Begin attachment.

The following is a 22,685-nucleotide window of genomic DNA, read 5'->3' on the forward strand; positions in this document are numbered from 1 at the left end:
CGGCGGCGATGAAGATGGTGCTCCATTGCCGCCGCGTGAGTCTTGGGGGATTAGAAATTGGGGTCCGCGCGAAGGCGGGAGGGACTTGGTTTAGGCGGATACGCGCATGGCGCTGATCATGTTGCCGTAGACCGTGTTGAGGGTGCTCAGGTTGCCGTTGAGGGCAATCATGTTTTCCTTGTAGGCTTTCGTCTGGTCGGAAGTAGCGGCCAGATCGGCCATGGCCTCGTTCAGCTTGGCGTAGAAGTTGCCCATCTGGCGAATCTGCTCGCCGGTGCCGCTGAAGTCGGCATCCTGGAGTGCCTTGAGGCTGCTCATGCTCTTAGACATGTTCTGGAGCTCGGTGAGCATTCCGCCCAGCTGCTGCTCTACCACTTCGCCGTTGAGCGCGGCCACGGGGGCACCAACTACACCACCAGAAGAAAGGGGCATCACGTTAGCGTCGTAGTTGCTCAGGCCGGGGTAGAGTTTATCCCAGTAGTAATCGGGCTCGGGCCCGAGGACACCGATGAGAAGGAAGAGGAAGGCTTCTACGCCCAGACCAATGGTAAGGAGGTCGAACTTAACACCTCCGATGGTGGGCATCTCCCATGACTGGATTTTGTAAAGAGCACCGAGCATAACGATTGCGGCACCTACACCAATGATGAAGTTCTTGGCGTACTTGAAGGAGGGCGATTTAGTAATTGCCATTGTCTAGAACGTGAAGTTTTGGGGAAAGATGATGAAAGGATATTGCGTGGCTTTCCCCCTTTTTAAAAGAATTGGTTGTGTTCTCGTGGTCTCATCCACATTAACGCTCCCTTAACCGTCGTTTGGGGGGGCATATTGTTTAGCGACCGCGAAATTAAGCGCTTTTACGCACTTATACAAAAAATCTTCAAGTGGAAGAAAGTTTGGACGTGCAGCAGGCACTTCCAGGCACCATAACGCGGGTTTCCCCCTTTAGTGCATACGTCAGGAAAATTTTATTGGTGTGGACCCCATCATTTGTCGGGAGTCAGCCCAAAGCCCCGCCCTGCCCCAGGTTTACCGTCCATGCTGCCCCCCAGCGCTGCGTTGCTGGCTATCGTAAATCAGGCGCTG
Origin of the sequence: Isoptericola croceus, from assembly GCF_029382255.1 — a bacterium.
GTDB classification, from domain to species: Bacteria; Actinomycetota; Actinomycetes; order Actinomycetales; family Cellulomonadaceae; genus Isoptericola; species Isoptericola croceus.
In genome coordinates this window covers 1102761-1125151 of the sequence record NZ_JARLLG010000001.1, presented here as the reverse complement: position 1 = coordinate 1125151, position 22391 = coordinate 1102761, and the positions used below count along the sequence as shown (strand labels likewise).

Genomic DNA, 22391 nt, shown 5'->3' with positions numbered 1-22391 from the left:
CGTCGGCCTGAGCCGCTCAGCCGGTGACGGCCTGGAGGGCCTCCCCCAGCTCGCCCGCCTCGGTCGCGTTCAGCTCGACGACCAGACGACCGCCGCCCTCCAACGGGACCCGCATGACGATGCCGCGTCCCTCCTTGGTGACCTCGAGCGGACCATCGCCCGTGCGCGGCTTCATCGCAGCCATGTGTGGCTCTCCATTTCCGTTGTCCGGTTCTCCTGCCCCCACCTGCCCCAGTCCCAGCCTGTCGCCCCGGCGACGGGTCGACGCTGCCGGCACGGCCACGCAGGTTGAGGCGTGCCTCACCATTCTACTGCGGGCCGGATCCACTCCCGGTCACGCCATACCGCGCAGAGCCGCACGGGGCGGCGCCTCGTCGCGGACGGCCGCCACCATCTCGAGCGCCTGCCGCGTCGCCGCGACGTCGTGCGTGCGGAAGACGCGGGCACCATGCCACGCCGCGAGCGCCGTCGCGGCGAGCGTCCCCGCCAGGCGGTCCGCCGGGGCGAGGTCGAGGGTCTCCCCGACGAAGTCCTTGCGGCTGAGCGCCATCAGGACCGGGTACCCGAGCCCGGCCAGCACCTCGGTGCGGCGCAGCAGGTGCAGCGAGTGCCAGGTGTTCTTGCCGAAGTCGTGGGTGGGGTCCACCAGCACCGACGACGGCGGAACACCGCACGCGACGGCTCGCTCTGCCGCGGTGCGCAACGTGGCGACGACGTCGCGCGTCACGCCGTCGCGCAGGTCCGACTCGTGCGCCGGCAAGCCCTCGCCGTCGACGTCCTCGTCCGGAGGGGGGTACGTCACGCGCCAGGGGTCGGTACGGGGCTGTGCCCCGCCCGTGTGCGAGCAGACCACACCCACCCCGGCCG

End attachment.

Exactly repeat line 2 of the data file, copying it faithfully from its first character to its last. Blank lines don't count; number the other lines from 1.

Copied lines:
CGGCGGCGATGAAGATGGTGCTCCATTGCCGCCGCGTGAGTCTTGGGGGATTAGAAATTGGGGTCCGCGCGAAGGCGGGAGGGACTTGGTTTAGGCGGATACGCGCATGGCGCTGATCATGTTGCCGTAGACCGTGTTGAGGGTGCTCAGGTTGCCGTTGAGGGCAATCATGTTTTCCTTGTAGGCTTTCGTCTGGTCGGAAGTAGCGGCCAGATCGGCCATGGCCTCGTTCAGCTTGGCGTAGAAGTTGCCCATCTGGCGAATCTGCTCGCCGGTGCCGCTGAAGTCGGCATCCTGGAGTGCCTTGAGGCTGCTCATGCTCTTAGACATGTTCTGGAGCTCGGTGAGCATTCCGCCCAGCTGCTGCTCTACCACTTCGCCGTTGAGCGCGGCCACGGGGGCACCAACTACACCACCAGAAGAAAGGGGCATCACGTTAGCGTCGTAGTTGCTCAGGCCGGGGTAGAGTTTATCCCAGTAGTAATCGGGCTCGGGCCCGAGGACACCGATGAGAAGGAAGAGGAAGGCTTCTACGCCCAGACCAATGGTAAGGAGGTCGAACTTAACACCTCCGATGGTGGGCATCTCCCATGACTGGATTTTGTAAAGAGCACCGAGCATAACGATTGCGGCACCTACACCAATGATGAAGTTCTTGGCGTACTTGAAGGAGGGCGATTTAGTAATTGCCATTGTCTAGAACGTGAAGTTTTGGGGAAAGATGATGAAAGGATATTGCGTGGCTTTCCCCCTTTTTAAAAGAATTGGTTGTGTTCTCGTGGTCTCATCCACATTAACGCTCCCTTAACCGTCGTTTGGGGGGGCATATTGTTTAGCGACCGCGAAATTAAGCGCTTTTACGCACTTATACAAAAAATCTTCAAGTGGAAGAAAGTTTGGACGTGCAGCAGGCACTTCCAGGCACCATAACGCGGGTTTCCCCCTTTAGTGCATACGTCAGGAAAATTTTATTGGTGTGGACCCCATCATTTGTCGGGAGTCAGCCCAAAGCCCCGCCCTGCCCCAGGTTTACCGTCCATGCTGCCCCCCAGCGCTGCGTTGCTGGCTATCGTAAATCAGGCGCTG